Will Ubiquity change the way we use Local

Mozilla Labs introduced Ubiquity today. What is Ubiquity? Not really sure but it seems to be/do the following:

-It is a natural language command interface for Firefox.
-Words invoke commands that interact with API’s and social networks
-A cool way to create mashups on the fly that communicate your intent
-A new way to interact with Local information

It appears that like all command driven interfaces you need to learn something and that will slow adoption. As Robert Scobie points out it is only for the passionate users who want to be more productive. He says: What is it? It’s a box that lets you ask different questions and get answers. It’s sort of like search. But far more powerful.

But here are the examples that caught my eye:
Example of Ubiquity Mashup

The ability to create a personalized map with directions on the fly without doing the heavy lifting of going to Google Maps, entering the address etc etc appeals to me. A one stop shop to share local information with your friends and social network.

Hmm, what do you think? Will it, or something like it, gain widespread adoption? Will it lead the way to increased integration of social networks and local into our every day routines of communication? Or will it just be too much commitment for most people to learn?

Please consider leaving a comment as your input will help me (& everyone else) better understand and learn about local.
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9 thoughts on “Will Ubiquity change the way we use Local”

  1. This seems like a REALLY cool idea but I don’t see it taking much market share away from Local search, at least in the near future, since only the truly techie crowd will have heard about it.

  2. Hi David

    I agree short haul…this has a very limited appeal…too complicated.

    The idea though of making API’s available to do work at the end user communication and create a truly customized web experience is as they say “far out, man”.

    I also wonder if, long haul, a typed language interface is the best way to get this stuff to happen.

    Mike

  3. Or will it just be too much commitment for most people to learn?

    Unless they market the heck out of it, adoption will likely be slow and limited. I could be wrong, though. The SM crowd could pick this up and deem it the essential next big thing.

    Interesting, definitely!
    Miriam

  4. @Miriam

    I’ve been trying to play with it a little bit and while I am not totally comfortable with the interface, I see its productivity gains even in blog writing (linking to Maps, linking to Wikipedia, linking to definitions).

    Like all new interfaces it is awkward feeling. But I remember the first time I tried a mouse (1984 with Steve Jobs doing the roll out) and I found that foreign at the time.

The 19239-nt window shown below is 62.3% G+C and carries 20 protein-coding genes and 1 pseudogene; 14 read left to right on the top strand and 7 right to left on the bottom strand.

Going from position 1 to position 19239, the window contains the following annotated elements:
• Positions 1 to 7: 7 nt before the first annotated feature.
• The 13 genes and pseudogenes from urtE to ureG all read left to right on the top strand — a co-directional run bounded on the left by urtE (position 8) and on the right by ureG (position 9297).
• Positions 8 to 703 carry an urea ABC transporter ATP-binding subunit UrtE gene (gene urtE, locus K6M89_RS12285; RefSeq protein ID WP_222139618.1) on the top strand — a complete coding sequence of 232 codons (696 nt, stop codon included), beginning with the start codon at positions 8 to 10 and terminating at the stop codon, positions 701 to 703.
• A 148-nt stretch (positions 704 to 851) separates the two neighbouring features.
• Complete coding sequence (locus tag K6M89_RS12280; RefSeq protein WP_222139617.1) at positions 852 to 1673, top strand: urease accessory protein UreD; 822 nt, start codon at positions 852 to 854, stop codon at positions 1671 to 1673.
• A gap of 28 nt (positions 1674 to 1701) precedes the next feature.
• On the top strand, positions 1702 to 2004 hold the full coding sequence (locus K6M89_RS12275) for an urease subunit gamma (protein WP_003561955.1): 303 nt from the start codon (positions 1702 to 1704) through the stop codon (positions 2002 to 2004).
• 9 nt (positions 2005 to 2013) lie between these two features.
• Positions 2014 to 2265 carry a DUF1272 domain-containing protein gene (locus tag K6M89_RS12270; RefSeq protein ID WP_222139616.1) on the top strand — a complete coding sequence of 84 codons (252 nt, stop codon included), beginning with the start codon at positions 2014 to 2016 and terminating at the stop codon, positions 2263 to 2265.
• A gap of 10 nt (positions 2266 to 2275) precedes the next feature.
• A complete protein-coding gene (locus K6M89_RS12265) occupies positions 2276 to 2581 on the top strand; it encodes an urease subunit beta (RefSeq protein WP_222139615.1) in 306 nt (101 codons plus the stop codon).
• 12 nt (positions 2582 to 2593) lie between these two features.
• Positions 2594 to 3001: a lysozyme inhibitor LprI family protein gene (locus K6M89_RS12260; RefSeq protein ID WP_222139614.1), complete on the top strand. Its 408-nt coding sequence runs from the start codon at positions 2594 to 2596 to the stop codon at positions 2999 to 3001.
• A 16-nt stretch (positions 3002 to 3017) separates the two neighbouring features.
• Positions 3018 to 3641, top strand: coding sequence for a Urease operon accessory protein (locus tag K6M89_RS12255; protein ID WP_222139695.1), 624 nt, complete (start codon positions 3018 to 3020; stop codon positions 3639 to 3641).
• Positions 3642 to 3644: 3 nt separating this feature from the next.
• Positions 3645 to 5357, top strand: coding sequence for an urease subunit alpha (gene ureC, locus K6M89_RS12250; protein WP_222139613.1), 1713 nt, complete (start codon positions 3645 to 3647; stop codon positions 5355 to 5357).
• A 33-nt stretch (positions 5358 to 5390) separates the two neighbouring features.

Mike

  5. I already installed and using it.It’s nice and great firefox addon.

    With Ubiquity,no need to switch or open new window/tab,all network application can do in one webpage as mashups mentioned by Mozilla Lab.

    We need to think that web browser no only for view,it also need edit and manage application in future.

    Ubiquity and Firefox is the best combination .

  6. Hi Wongsk

    Yes it is convenient but it assumes that the browser in the primary interface to search/mashups and I think I would prefer the functionality at the OS level…

    Mike

  7. Mike,
    The first mouse-like thing I ever used was called a Koala Pad which came with a stylus and was a tremendous big thing with an early Texas Instruments computer my family owned in the early 80s. When we got our first mouse, I thought it wasn’t as fun as the Koala Pad.

    I remember an elementary school teacher asking my class if any of the children had ever used a computer. I was the only kid who raised her hand. I think of that sometimes, and laugh to think how things have changed. I’m very grateful to my father (a computer programmer) for making me a ‘cool’ kid by bringing home early computers from PONG on. Of course, back then, I guess that probably made me a ‘nerd’.

    Miriam

  8. This looks like a very handy add-on, I could definitely see the time-saving potential. However, a few months after this was originally posted I have still not heard of Ubiquity mentioned anywhere else. So, despite its convenience and innovation, looks like it really is taking a while to catch on. Still, I think that it will eventually become far more popular because innovative/time-saving things like this tend to catch on. I’m looking forward to it being widely used. Also, it would be really nice to have something like this at the OS level, as you had also mentioned, Mike. That would allow for even greater flexibility and creativity with what can be achieved.

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